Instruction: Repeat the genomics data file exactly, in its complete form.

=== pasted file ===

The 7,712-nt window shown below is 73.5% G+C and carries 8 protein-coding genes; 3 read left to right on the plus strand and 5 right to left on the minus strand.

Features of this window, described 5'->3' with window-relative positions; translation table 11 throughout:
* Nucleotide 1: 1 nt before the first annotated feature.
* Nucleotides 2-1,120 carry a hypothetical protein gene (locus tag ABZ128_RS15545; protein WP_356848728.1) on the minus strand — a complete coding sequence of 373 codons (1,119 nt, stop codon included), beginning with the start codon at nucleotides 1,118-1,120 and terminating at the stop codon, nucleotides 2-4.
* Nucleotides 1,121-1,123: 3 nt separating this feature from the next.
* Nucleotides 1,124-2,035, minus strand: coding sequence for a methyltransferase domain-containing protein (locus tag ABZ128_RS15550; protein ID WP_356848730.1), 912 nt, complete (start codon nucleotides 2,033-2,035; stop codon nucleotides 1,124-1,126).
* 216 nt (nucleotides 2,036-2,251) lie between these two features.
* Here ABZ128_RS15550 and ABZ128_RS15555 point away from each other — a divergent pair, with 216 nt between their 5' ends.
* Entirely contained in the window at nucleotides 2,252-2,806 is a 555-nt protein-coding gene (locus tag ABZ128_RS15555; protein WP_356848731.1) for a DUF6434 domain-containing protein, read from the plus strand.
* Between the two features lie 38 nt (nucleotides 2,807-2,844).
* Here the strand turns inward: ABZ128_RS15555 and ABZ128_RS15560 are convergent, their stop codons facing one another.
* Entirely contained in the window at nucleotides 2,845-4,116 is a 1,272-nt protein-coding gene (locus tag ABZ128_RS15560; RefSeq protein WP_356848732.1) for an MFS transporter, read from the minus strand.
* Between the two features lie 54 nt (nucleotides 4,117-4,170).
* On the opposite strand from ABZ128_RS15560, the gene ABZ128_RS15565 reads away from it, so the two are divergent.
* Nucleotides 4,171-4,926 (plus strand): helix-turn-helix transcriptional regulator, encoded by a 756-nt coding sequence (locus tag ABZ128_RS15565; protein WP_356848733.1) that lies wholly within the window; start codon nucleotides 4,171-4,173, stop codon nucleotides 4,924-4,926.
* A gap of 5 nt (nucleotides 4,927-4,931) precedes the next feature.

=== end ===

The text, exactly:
The 7,712-nt window shown below is 73.5% G+C and carries 8 protein-coding genes; 3 read left to right on the plus strand and 5 right to left on the minus strand.

Features of this window, described 5'->3' with window-relative positions; translation table 11 throughout:
* Nucleotide 1: 1 nt before the first annotated feature.
* Nucleotides 2-1,120 carry a hypothetical protein gene (locus tag ABZ128_RS15545; protein WP_356848728.1) on the minus strand — a complete coding sequence of 373 codons (1,119 nt, stop codon included), beginning with the start codon at nucleotides 1,118-1,120 and terminating at the stop codon, nucleotides 2-4.
* Nucleotides 1,121-1,123: 3 nt separating this feature from the next.
* Nucleotides 1,124-2,035, minus strand: coding sequence for a methyltransferase domain-containing protein (locus tag ABZ128_RS15550; protein ID WP_356848730.1), 912 nt, complete (start codon nucleotides 2,033-2,035; stop codon nucleotides 1,124-1,126).
* 216 nt (nucleotides 2,036-2,251) lie between these two features.
* Here ABZ128_RS15550 and ABZ128_RS15555 point away from each other — a divergent pair, with 216 nt between their 5' ends.
* Entirely contained in the window at nucleotides 2,252-2,806 is a 555-nt protein-coding gene (locus tag ABZ128_RS15555; protein WP_356848731.1) for a DUF6434 domain-containing protein, read from the plus strand.
* Between the two features lie 38 nt (nucleotides 2,807-2,844).
* Here the strand turns inward: ABZ128_RS15555 and ABZ128_RS15560 are convergent, their stop codons facing one another.
* Entirely contained in the window at nucleotides 2,845-4,116 is a 1,272-nt protein-coding gene (locus tag ABZ128_RS15560; RefSeq protein WP_356848732.1) for an MFS transporter, read from the minus strand.
* Between the two features lie 54 nt (nucleotides 4,117-4,170).
* On the opposite strand from ABZ128_RS15560, the gene ABZ128_RS15565 reads away from it, so the two are divergent.
* Nucleotides 4,171-4,926 (plus strand): helix-turn-helix transcriptional regulator, encoded by a 756-nt coding sequence (locus tag ABZ128_RS15565; protein WP_356848733.1) that lies wholly within the window; start codon nucleotides 4,171-4,173, stop codon nucleotides 4,924-4,926.
* A gap of 5 nt (nucleotides 4,927-4,931) precedes the next feature.